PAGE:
The Supreme Court said Thursday that the right to establish educational institutions is a fundamental right that the state can impose reasonable restrictions on “only by law” and not by executive order.
The key decision of the highest court came on a series of appeals filed by the Pharmacy Council of India (PCI) challenging three similar but separate rulings from the high courts of Chhattisgarh, Delhi and Karnataka.
The high courts had allowed the pleas of several pharmacy institutions against PCI’s July 17 and September 9 resolutions imposing a moratorium on the opening of new pharmacy schools in the country.
A bench made up of Justices BR Gavai and PS Narasimha upheld the Supreme Court rulings and dismissed the PCI appeal that attacked these rulings, saying that the right to impose restrictions on opening new pharmacy colleges cannot be exercised alone by an executive action.
“While there is a fundamental right to establish educational institutions, they may be subject to reasonable restrictions, which are deemed necessary in the general public interest…reasonable restrictions on such a right can be imposed only by statute and not by executive order” , said Judge Gavai, who wrote the verdict for the bank.
It said the position of the High Courts of Karnataka, Delhi and Chhattisgarh determines the correct position of the law.
The judgment stating that the executive instructions cannot be used to limit the fundamental right to establish educational institutions under Article 19(1)(g) of the Constitution and ruled that the appeals of PCI can be rejected on this short ground.
“Before we say goodbye, we can state that there could indeed be a need to impose certain restrictions to prevent an explosive growth of pharmacy colleges. Such restrictions may be in the general public interest.
“However, if this has to be done, it must be done in strict accordance with the law. If and when such restrictions are imposed by an authority empowered to do so, their validity can always be checked against the touchstone of the law…” it said.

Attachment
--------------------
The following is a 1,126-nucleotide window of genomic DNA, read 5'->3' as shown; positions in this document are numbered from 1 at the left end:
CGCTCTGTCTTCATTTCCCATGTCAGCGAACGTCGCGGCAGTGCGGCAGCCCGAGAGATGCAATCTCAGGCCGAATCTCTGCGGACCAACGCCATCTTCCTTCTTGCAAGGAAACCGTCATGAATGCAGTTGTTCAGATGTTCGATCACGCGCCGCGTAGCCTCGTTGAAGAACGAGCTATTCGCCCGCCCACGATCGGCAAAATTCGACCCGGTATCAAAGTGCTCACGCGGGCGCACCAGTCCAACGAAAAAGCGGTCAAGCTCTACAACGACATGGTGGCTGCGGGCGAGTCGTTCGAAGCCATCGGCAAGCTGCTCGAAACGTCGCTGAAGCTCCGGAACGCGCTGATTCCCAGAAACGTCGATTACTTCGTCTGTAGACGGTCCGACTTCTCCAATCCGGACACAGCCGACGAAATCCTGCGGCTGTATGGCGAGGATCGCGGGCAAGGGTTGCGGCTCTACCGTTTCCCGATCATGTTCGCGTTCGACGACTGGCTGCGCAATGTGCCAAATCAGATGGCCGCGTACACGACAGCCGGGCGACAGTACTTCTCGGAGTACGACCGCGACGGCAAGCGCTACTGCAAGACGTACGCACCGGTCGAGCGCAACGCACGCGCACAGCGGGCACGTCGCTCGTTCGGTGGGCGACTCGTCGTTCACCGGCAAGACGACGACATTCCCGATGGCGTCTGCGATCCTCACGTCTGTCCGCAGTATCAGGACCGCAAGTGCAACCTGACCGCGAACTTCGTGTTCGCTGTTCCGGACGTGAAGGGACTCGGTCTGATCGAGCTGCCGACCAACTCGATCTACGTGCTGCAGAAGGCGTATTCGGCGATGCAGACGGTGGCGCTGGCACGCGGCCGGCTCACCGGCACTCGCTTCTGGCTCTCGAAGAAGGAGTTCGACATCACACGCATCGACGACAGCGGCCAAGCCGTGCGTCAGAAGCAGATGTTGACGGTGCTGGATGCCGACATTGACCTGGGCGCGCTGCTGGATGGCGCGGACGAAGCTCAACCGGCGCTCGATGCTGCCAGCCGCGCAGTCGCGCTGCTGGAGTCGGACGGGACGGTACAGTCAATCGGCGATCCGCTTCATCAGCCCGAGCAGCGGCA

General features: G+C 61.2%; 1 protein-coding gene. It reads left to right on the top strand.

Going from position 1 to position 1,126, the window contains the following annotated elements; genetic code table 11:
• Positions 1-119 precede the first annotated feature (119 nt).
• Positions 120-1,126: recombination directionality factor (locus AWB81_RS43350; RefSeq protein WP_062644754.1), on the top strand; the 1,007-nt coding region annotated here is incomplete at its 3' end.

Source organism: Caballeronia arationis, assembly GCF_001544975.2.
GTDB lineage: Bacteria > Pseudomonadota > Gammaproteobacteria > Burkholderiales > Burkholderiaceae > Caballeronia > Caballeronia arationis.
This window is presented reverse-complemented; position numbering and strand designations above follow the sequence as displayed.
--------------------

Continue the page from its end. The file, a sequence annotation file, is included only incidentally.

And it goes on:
However, although the bank rejected the PCI’s pleas, the bank said that applications for pharmacy course approval must be accompanied by a “No Objection Certificate” from state governments and approval from member agencies.
“When examining such applications, the Council may always consider several factors before deciding whether to grant or deny such applications. The fact that an institution has the right to establish an educational institution does not mean that such an application should be allowed.”
The Pharmacy Council of India, see its resolution of 17 July 2019, had decided to impose a moratorium on the opening of new pharmacy colleges to conduct diplomas and training in pharmacy for a period of five years from the academic year 2020-2021 .
Subsequent resolution of September 9, 2019, the moratorium order was amended and exempted from “government institutions; (ii) institutions in the Northeast Region; and (iii) States/Union Territories where the number of institutions offering D. Pharm and B. Pharm courses (both combined) is less than 50”.
Several private institutions challenged these resolutions before the three high courts and won the case against the PCI, which later moved the highest court.
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